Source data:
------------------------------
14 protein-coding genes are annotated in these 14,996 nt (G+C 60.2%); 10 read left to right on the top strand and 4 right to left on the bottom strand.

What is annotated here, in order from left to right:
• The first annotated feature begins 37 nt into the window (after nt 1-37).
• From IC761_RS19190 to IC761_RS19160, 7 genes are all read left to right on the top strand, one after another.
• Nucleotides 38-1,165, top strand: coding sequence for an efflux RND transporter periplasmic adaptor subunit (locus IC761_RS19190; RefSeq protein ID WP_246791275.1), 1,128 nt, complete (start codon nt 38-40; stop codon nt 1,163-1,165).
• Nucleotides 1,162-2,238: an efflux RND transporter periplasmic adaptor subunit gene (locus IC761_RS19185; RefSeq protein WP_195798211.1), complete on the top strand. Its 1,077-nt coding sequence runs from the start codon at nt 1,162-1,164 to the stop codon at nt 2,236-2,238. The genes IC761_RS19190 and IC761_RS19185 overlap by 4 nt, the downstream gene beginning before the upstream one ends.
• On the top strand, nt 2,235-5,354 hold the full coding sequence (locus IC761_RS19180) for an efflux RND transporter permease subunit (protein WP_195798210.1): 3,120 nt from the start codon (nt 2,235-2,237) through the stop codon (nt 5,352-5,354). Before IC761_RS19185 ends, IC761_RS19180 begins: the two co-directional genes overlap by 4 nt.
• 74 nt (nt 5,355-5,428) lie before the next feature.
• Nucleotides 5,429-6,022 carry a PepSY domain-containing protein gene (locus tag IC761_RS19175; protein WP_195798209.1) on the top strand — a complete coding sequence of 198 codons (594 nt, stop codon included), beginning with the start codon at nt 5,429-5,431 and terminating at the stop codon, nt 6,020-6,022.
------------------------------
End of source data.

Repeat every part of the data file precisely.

14 protein-coding genes are annotated in these 14,996 nt (G+C 60.2%); 10 read left to right on the top strand and 4 right to left on the bottom strand.

What is annotated here, in order from left to right:
• The first annotated feature begins 37 nt into the window (after nt 1-37).
• From IC761_RS19190 to IC761_RS19160, 7 genes are all read left to right on the top strand, one after another.
• Nucleotides 38-1,165, top strand: coding sequence for an efflux RND transporter periplasmic adaptor subunit (locus IC761_RS19190; RefSeq protein ID WP_246791275.1), 1,128 nt, complete (start codon nt 38-40; stop codon nt 1,163-1,165).
• Nucleotides 1,162-2,238: an efflux RND transporter periplasmic adaptor subunit gene (locus IC761_RS19185; RefSeq protein WP_195798211.1), complete on the top strand. Its 1,077-nt coding sequence runs from the start codon at nt 1,162-1,164 to the stop codon at nt 2,236-2,238. The genes IC761_RS19190 and IC761_RS19185 overlap by 4 nt, the downstream gene beginning before the upstream one ends.
• On the top strand, nt 2,235-5,354 hold the full coding sequence (locus IC761_RS19180) for an efflux RND transporter permease subunit (protein WP_195798210.1): 3,120 nt from the start codon (nt 2,235-2,237) through the stop codon (nt 5,352-5,354). Before IC761_RS19185 ends, IC761_RS19180 begins: the two co-directional genes overlap by 4 nt.
• 74 nt (nt 5,355-5,428) lie before the next feature.
• Nucleotides 5,429-6,022 carry a PepSY domain-containing protein gene (locus tag IC761_RS19175; protein WP_195798209.1) on the top strand — a complete coding sequence of 198 codons (594 nt, stop codon included), beginning with the start codon at nt 5,429-5,431 and terminating at the stop codon, nt 6,020-6,022.